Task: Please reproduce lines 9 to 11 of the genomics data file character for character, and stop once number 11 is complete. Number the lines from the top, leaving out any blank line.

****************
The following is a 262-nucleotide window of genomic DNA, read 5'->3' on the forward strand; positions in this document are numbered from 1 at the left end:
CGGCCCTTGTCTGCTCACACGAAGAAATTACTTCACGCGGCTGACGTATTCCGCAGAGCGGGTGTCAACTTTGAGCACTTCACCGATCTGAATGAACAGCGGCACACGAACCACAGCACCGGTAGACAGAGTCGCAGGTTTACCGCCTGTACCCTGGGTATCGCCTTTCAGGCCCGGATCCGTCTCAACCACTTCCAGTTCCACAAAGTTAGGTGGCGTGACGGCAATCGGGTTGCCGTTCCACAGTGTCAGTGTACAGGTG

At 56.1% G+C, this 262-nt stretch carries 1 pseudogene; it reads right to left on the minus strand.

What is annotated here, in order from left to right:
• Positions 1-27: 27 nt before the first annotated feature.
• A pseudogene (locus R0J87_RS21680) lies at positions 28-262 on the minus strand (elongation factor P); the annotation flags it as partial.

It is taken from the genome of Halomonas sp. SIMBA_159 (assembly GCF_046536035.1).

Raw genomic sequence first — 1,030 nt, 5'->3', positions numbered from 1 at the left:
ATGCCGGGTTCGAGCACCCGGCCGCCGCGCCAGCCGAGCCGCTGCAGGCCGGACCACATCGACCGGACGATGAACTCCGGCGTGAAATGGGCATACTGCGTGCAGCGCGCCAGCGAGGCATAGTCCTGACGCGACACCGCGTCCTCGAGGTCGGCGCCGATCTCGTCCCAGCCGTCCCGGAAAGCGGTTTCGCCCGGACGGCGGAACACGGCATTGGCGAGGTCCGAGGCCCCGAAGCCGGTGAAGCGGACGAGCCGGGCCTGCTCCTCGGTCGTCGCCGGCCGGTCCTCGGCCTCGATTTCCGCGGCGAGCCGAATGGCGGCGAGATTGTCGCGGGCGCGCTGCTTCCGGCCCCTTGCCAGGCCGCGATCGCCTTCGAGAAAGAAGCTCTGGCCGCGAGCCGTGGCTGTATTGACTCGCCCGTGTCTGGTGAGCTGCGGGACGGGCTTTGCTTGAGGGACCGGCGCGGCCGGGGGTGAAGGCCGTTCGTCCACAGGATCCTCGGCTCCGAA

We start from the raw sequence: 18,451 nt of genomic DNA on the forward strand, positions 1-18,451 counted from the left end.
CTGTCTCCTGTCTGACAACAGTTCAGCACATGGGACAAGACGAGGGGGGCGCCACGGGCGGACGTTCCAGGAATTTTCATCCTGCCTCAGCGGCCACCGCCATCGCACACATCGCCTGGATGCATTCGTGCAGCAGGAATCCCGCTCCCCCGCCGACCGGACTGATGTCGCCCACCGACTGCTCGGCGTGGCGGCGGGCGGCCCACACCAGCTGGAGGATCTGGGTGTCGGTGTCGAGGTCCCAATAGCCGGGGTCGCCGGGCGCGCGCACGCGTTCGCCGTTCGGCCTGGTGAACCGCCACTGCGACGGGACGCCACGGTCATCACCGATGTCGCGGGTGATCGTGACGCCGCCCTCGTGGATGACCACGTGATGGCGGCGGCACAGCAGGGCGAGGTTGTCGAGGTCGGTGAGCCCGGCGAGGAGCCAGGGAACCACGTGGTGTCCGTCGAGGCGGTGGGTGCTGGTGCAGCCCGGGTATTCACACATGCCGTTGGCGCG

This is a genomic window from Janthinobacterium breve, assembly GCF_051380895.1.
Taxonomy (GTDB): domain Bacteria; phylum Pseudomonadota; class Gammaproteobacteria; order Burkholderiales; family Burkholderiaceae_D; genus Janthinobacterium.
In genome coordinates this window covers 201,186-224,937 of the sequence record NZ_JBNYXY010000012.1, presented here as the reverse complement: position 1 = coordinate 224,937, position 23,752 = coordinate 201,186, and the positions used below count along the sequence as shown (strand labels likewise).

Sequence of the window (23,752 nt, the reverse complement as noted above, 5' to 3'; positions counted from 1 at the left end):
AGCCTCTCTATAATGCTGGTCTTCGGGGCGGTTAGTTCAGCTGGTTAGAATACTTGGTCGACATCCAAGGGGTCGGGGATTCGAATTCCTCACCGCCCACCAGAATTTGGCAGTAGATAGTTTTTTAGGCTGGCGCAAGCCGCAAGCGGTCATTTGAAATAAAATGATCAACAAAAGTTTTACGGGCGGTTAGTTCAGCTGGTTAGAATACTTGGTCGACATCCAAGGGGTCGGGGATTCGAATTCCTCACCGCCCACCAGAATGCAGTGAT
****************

ATGCCGGGTTCGAGCACCCGGCCGCCGCGCCAGCCGAGCCGCTGCAGGCCGGACCACATCGACCGGACGATGAACTCCGGCGTGAAATGGGCATACTGCGTGCAGCGCGCCAGCGAGGCATAGTCCTGACGCGACACCGCGTCCTCGAGGTCGGCGCCGATCTCGTCCCAGCCGTCCCGGAAAGCGGTTTCGCCCGGACGGCGGAACACGGCATTGGCGAGGTCCGAGGCCCCGAAGCCGGTGAAGCGGACGAGCCGGGCCTGCTCCTCGGTCGTCGCCGGCCGGTCCTCGGCCTCGATTTCCGCGGCGAGCCGAATGGCGGCGAGATTGTCGCGGGCGCGCTGCTTCCGGCCCCTTGCCAGGCCGCGATCGCCTTCGAGAAAGAAGCTCTGGCCGCGAGCCGTGGCTGTATTGACTCGCCCGTGTCTGGTGAGCTGCGGGACGGGCTTTGCTTGAGGGACCGGCGCGGCCGGGGGTGAAGGCCGTTCGTCCACAGGATCCTCGGCTCCGAA

We start from the raw sequence: 18,451 nt of genomic DNA on the forward strand, positions 1-18,451 counted from the left end.
CTGTCTCCTGTCTGACAACAGTTCAGCACATGGGACAAGACGAGGGGGGCGCCACGGGCGGACGTTCCAGGAATTTTCATCCTGCCTCAGCGGCCACCGCCATCGCACACATCGCCTGGATGCATTCGTGCAGCAGGAATCCCGCTCCCCCGCCGACCGGACTGATGTCGCCCACCGACTGCTCGGCGTGGCGGCGGGCGGCCCACACCAGCTGGAGGATCTGGGTGTCGGTGTCGAGGTCCCAATAGCCGGGGTCGCCGGGCGCGCGCACGCGTTCGCCGTTCGGCCTGGTGAACCGCCACTGCGACGGGACGCCACGGTCATCACCGATGTCGCGGGTGATCGTGACGCCGCCCTCGTGGATGACCACGTGATGGCGGCGGCACAGCAGGGCGAGGTTGTCGAGGTCGGTGAGCCCGGCGAGGAGCCAGGGAACCACGTGGTGTCCGTCGAGGCGGTGGGTGCTGGTGCAGCCCGGGTATTCACACATGCCGTTGGCGCG